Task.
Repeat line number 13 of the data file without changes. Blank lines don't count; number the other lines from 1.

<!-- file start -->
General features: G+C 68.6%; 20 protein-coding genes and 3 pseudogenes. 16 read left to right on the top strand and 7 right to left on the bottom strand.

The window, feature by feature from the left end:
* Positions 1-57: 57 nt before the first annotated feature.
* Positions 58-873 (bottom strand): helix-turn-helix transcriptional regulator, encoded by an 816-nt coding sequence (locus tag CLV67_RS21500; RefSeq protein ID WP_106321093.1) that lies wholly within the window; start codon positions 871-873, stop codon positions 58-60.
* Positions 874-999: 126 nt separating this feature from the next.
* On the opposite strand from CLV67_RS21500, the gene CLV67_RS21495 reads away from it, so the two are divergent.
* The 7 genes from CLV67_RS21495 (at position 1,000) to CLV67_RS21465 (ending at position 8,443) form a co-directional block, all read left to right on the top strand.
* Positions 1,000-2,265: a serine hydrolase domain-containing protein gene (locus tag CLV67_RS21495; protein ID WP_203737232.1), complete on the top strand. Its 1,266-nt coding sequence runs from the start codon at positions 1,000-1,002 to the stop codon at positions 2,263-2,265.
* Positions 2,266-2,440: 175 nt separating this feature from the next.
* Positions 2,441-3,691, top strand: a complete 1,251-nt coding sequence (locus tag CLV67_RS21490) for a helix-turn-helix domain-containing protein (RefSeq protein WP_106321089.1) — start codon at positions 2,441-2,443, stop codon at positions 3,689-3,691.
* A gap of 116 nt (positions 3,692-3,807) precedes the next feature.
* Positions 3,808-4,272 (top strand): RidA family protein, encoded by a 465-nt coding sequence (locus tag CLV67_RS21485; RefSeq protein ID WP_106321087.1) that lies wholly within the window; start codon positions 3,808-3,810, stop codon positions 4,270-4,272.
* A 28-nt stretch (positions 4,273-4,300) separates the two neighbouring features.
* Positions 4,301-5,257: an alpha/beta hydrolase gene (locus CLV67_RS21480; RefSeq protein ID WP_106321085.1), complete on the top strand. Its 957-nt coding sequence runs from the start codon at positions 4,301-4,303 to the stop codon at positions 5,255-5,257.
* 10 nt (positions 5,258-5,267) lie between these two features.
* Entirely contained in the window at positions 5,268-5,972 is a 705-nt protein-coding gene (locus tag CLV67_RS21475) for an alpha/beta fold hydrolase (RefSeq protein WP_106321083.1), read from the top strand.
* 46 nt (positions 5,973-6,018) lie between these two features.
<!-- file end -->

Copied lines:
* A 28-nt stretch (positions 4,273-4,300) separates the two neighbouring features.